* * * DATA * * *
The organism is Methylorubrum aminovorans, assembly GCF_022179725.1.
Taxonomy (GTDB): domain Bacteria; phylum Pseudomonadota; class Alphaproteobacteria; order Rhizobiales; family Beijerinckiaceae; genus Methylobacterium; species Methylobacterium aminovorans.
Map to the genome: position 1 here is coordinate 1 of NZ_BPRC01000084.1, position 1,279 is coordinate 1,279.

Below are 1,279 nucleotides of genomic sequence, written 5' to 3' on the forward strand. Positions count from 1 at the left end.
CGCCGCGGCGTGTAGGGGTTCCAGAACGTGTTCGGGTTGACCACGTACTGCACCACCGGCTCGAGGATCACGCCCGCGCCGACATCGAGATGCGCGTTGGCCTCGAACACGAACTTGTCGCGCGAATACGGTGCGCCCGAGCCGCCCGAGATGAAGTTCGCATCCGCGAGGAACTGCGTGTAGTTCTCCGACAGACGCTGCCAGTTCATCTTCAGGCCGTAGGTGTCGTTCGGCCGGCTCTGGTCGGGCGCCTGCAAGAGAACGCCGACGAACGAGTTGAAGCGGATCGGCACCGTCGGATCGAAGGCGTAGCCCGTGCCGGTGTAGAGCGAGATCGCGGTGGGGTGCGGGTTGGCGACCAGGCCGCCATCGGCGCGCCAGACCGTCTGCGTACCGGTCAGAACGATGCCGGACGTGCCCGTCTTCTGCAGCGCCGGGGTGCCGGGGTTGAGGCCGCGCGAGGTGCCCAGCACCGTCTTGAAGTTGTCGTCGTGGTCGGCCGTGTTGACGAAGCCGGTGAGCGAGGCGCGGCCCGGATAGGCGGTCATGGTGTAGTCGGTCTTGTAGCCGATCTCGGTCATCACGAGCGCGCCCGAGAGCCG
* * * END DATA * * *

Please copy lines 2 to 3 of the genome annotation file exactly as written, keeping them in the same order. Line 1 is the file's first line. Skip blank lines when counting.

Taxonomy (GTDB): domain Bacteria; phylum Pseudomonadota; class Alphaproteobacteria; order Rhizobiales; family Beijerinckiaceae; genus Methylobacterium; species Methylobacterium aminovorans.
Map to the genome: position 1 here is coordinate 1 of NZ_BPRC01000084.1, position 1,279 is coordinate 1,279.